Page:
An introduction to positive psychology
Positive psychology is more than just adopting a cheerful outlook - it’s the scientific study of human flourishing and what makes life worth living. Founded on the recognition that humans want to live fulfilling and meaningful lives, it takes a strengths-based approach aimed at helping people build resilience and achieve their best possible potential.
How can we, both as individuals and employers, bring the values of this approach into our daily lives, and those of our workforce? This is perhaps best answered by one of the pioneers of the positive psychology movement, Dr Martin Seligman. After conducting a wealth of research on what makes us “authentically happy” he created a framework of five pillars, designed to help us truly thrive:
This refers to positivity in the here and now, and includes states such as joy, love, peace, gratitude and hope. We all differ in what brings us that sense of positivity in the moment, and so it’s important to work out what brings about positive emotion for you individually. To foster positivity around you, adopting a mindset of gratitude and sharing your appreciation with others tends to spread it.
When we’re truly engaged in something, we experience a state of flow, where we become immersed in what we’re doing and lose track of time. The more of this we experience, the more likely we are to experience a sense of wellbeing. To build this, try to find activities or hobbies that allow you to enter into this flow state, where you get lost in the moment: it could be creativity, gardening, sport, or any task that absorbs your attention. In the workplace, focus on fostering activities that allow people to get into this flow state too. It can’t be achieved all the time, but most of us have a sense of the jobs or tasks that trigger it for us.
Humans are social beings: we’re hard-wired to connect with others and this is something that’s present from birth. It often surprises people that it’s not the number of relationships that counts but the quality of them: people with meaningful connections to others tend to have higher wellbeing. Try to look for areas in your life where you can strengthen your connections with others - think about who you have in your network and whose company you enjoy, and work to nurture those bonds. The workplace is often an area that’s overlooked, but cultivating quality relationships at work can be hugely beneficial: fostering genuine connection between colleagues will benefit people on an individual level but will also cultivate an atmosphere where people can thrive.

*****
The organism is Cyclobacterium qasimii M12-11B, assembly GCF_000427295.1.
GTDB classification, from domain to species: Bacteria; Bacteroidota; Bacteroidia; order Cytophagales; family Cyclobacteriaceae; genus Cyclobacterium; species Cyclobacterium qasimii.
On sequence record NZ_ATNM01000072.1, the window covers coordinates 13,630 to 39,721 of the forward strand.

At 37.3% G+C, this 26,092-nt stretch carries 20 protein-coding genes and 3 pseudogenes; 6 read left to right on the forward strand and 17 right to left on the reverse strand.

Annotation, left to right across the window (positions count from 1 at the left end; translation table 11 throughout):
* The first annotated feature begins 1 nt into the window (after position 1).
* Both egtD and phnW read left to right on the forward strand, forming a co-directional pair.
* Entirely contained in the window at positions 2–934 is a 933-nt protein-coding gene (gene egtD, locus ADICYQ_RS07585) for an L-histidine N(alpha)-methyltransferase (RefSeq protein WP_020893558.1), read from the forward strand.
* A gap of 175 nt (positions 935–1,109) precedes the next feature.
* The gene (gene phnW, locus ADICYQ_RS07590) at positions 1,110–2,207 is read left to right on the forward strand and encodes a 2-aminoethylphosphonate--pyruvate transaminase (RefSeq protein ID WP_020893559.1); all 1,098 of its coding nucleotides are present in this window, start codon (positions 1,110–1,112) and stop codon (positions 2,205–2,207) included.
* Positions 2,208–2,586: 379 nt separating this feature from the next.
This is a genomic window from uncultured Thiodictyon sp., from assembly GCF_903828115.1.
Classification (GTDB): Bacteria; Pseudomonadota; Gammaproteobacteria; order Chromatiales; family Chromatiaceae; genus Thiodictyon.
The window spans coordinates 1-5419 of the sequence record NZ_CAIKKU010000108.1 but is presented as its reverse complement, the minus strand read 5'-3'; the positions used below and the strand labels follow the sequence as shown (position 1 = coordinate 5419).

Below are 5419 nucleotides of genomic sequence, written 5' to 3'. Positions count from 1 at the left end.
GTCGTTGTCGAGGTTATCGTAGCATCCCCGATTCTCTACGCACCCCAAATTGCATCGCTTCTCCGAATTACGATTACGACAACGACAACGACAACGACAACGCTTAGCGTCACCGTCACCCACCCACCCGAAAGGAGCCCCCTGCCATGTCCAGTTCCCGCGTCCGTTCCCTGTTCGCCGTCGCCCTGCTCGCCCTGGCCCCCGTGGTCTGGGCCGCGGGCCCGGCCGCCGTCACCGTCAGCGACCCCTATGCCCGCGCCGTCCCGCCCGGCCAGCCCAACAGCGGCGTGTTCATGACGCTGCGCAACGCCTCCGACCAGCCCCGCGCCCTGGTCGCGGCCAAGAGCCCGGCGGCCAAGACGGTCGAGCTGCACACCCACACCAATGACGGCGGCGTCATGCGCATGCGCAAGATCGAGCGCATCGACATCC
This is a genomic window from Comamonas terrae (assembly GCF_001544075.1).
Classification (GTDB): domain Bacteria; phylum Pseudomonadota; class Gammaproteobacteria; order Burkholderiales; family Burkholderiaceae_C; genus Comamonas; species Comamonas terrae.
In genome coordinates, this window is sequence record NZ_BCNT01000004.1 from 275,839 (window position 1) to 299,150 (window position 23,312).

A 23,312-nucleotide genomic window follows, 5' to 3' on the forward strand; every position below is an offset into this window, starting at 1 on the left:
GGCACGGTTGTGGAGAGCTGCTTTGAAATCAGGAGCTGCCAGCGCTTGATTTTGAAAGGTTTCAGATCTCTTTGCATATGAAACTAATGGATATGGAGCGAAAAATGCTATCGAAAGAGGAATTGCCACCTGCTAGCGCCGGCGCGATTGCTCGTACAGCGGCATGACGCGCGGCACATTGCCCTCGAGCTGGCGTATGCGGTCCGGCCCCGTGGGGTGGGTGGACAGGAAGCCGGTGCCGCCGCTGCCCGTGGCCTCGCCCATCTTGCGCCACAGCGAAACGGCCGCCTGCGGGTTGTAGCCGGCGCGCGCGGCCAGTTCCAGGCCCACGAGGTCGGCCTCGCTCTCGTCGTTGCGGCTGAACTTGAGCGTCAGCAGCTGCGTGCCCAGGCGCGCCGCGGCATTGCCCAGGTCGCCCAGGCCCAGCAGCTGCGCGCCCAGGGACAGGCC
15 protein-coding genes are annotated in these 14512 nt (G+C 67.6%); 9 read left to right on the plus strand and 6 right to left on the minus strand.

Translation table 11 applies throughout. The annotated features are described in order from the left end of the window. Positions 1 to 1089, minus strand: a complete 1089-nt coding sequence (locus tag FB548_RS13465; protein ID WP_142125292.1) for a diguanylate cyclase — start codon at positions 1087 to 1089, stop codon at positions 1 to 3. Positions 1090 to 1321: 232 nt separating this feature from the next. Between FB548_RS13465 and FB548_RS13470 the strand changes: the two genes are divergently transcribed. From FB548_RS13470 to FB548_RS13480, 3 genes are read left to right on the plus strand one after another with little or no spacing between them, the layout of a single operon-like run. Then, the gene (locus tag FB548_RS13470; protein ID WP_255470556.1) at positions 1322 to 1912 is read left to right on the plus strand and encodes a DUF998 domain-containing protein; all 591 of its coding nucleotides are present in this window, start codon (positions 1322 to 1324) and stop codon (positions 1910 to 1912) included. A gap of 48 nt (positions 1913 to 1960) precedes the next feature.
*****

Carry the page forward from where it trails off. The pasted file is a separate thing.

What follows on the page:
Meaning and purpose
We all need a sense of meaning and purpose, a sense of being part of something bigger than ourselves. Dr Seligman describes this as “using your signature strengths and virtues in the service of something much larger than you are.” This doesn’t mean religion (although it can encompass that) but engaging in something that feels meaningful to us personally. Within the workplace, making sure that employees understand and are connected to the values and mission of your organisation will help nurture this sense of meaning at work, and allow people to feel part of something bigger.
A sense of accomplishment
This final pillar refers to our ability to continue to grow and achieve throughout our lives. This doesn’t mean putting pressure on oneself to overachieve, but remembering that mastering new skills and achieving small goals will lead to greater fulfilment. Any workplace that allows its workforce to continue to learn and grow will be creating an atmosphere where people can thrive.
Positive psychology is one of the key approaches that underpins the Unmind platform - along with CBT, neuroscience and mindfulness. We know that the positive psychology approach helps our users embed resilience and optimism in their everyday lives, and we adopt positive psychology practices within our team, to help make Unmind a place where people can thrive and grow.
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